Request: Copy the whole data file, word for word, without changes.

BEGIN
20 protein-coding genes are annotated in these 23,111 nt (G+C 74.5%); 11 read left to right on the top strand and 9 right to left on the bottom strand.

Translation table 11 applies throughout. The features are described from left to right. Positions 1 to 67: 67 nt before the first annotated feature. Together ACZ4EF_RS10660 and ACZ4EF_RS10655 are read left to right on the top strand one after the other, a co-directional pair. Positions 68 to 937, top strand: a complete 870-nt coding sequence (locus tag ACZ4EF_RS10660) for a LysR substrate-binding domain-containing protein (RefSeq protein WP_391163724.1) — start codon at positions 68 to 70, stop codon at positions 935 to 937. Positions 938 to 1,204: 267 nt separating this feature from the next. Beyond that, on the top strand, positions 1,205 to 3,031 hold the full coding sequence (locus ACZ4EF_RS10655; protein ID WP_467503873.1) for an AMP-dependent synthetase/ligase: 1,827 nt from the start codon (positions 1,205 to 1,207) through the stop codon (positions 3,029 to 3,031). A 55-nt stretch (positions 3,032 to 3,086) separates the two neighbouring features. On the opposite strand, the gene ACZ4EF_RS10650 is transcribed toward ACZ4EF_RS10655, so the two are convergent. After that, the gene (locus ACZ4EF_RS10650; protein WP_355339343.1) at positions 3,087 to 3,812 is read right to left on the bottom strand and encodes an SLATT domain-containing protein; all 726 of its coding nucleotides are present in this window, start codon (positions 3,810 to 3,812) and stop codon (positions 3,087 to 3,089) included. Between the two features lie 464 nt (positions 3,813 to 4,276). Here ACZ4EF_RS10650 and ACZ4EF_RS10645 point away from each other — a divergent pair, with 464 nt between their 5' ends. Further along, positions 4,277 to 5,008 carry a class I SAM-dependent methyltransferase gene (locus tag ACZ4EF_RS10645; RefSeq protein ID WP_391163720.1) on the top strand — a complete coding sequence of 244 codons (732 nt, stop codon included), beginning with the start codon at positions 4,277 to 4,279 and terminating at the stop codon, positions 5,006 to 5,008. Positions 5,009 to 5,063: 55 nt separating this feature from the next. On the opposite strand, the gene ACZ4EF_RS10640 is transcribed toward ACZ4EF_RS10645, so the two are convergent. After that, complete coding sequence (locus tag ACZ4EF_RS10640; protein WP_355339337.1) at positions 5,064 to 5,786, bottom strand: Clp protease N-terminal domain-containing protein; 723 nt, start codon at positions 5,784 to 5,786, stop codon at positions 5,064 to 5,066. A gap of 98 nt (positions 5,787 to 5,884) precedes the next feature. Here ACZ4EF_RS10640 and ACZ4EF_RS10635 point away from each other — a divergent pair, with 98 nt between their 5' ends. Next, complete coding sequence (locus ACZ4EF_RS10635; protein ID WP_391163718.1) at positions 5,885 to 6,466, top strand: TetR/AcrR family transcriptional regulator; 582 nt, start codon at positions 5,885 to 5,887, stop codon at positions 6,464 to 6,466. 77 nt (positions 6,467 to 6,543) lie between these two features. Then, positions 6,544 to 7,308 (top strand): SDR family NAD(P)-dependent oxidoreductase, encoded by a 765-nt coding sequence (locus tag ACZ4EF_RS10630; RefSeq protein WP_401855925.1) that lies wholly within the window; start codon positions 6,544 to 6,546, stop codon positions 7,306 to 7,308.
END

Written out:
20 protein-coding genes are annotated in these 23,111 nt (G+C 74.5%); 11 read left to right on the top strand and 9 right to left on the bottom strand.

Translation table 11 applies throughout. The features are described from left to right. Positions 1 to 67: 67 nt before the first annotated feature. Together ACZ4EF_RS10660 and ACZ4EF_RS10655 are read left to right on the top strand one after the other, a co-directional pair. Positions 68 to 937, top strand: a complete 870-nt coding sequence (locus tag ACZ4EF_RS10660) for a LysR substrate-binding domain-containing protein (RefSeq protein WP_391163724.1) — start codon at positions 68 to 70, stop codon at positions 935 to 937. Positions 938 to 1,204: 267 nt separating this feature from the next. Beyond that, on the top strand, positions 1,205 to 3,031 hold the full coding sequence (locus ACZ4EF_RS10655; protein ID WP_467503873.1) for an AMP-dependent synthetase/ligase: 1,827 nt from the start codon (positions 1,205 to 1,207) through the stop codon (positions 3,029 to 3,031). A 55-nt stretch (positions 3,032 to 3,086) separates the two neighbouring features. On the opposite strand, the gene ACZ4EF_RS10650 is transcribed toward ACZ4EF_RS10655, so the two are convergent. After that, the gene (locus ACZ4EF_RS10650; protein WP_355339343.1) at positions 3,087 to 3,812 is read right to left on the bottom strand and encodes an SLATT domain-containing protein; all 726 of its coding nucleotides are present in this window, start codon (positions 3,810 to 3,812) and stop codon (positions 3,087 to 3,089) included. Between the two features lie 464 nt (positions 3,813 to 4,276). Here ACZ4EF_RS10650 and ACZ4EF_RS10645 point away from each other — a divergent pair, with 464 nt between their 5' ends. Further along, positions 4,277 to 5,008 carry a class I SAM-dependent methyltransferase gene (locus tag ACZ4EF_RS10645; RefSeq protein ID WP_391163720.1) on the top strand — a complete coding sequence of 244 codons (732 nt, stop codon included), beginning with the start codon at positions 4,277 to 4,279 and terminating at the stop codon, positions 5,006 to 5,008. Positions 5,009 to 5,063: 55 nt separating this feature from the next. On the opposite strand, the gene ACZ4EF_RS10640 is transcribed toward ACZ4EF_RS10645, so the two are convergent. After that, complete coding sequence (locus tag ACZ4EF_RS10640; protein WP_355339337.1) at positions 5,064 to 5,786, bottom strand: Clp protease N-terminal domain-containing protein; 723 nt, start codon at positions 5,784 to 5,786, stop codon at positions 5,064 to 5,066. A gap of 98 nt (positions 5,787 to 5,884) precedes the next feature. Here ACZ4EF_RS10640 and ACZ4EF_RS10635 point away from each other — a divergent pair, with 98 nt between their 5' ends. Next, complete coding sequence (locus ACZ4EF_RS10635; protein ID WP_391163718.1) at positions 5,885 to 6,466, top strand: TetR/AcrR family transcriptional regulator; 582 nt, start codon at positions 5,885 to 5,887, stop codon at positions 6,464 to 6,466. 77 nt (positions 6,467 to 6,543) lie between these two features. Then, positions 6,544 to 7,308 (top strand): SDR family NAD(P)-dependent oxidoreductase, encoded by a 765-nt coding sequence (locus tag ACZ4EF_RS10630; RefSeq protein WP_401855925.1) that lies wholly within the window; start codon positions 6,544 to 6,546, stop codon positions 7,306 to 7,308.